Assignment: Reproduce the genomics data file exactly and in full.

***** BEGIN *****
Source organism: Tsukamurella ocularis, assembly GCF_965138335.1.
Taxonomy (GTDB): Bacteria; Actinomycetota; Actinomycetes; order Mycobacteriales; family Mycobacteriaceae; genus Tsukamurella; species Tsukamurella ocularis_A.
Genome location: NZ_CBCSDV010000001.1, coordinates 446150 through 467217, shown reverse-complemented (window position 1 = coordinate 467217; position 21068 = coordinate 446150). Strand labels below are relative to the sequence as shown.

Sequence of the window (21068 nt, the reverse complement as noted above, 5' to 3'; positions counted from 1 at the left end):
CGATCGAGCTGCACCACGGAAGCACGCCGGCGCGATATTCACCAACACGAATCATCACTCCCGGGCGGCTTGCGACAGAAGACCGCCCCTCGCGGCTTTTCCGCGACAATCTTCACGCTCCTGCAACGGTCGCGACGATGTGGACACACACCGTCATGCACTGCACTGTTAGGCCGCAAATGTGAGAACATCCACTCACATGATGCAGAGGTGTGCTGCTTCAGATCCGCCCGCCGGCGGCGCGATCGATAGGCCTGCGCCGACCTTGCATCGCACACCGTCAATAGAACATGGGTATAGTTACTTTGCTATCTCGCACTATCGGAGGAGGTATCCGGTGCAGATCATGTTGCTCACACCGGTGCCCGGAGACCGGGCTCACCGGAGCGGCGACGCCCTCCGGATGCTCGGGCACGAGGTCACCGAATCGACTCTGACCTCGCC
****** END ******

Source organism: Tsukamurella ocularis, assembly GCF_965138335.1.
Taxonomy (GTDB): Bacteria; Actinomycetota; Actinomycetes; order Mycobacteriales; family Mycobacteriaceae; genus Tsukamurella; species Tsukamurella ocularis_A.
Genome location: NZ_CBCSDV010000001.1, coordinates 446150 through 467217, shown reverse-complemented (window position 1 = coordinate 467217; position 21068 = coordinate 446150). Strand labels below are relative to the sequence as shown.

Sequence of the window (21068 nt, the reverse complement as noted above, 5' to 3'; positions counted from 1 at the left end):
CGATCGAGCTGCACCACGGAAGCACGCCGGCGCGATATTCACCAACACGAATCATCACTCCCGGGCGGCTTGCGACAGAAGACCGCCCCTCGCGGCTTTTCCGCGACAATCTTCACGCTCCTGCAACGGTCGCGACGATGTGGACACACACCGTCATGCACTGCACTGTTAGGCCGCAAATGTGAGAACATCCACTCACATGATGCAGAGGTGTGCTGCTTCAGATCCGCCCGCCGGCGGCGCGATCGATAGGCCTGCGCCGACCTTGCATCGCACACCGTCAATAGAACATGGGTATAGTTACTTTGCTATCTCGCACTATCGGAGGAGGTATCCGGTGCAGATCATGTTGCTCACACCGGTGCCCGGAGACCGGGCTCACCGGAGCGGCGACGCCCTCCGGATGCTCGGGCACGAGGTCACCGAATCGACTCTGACCTCGCC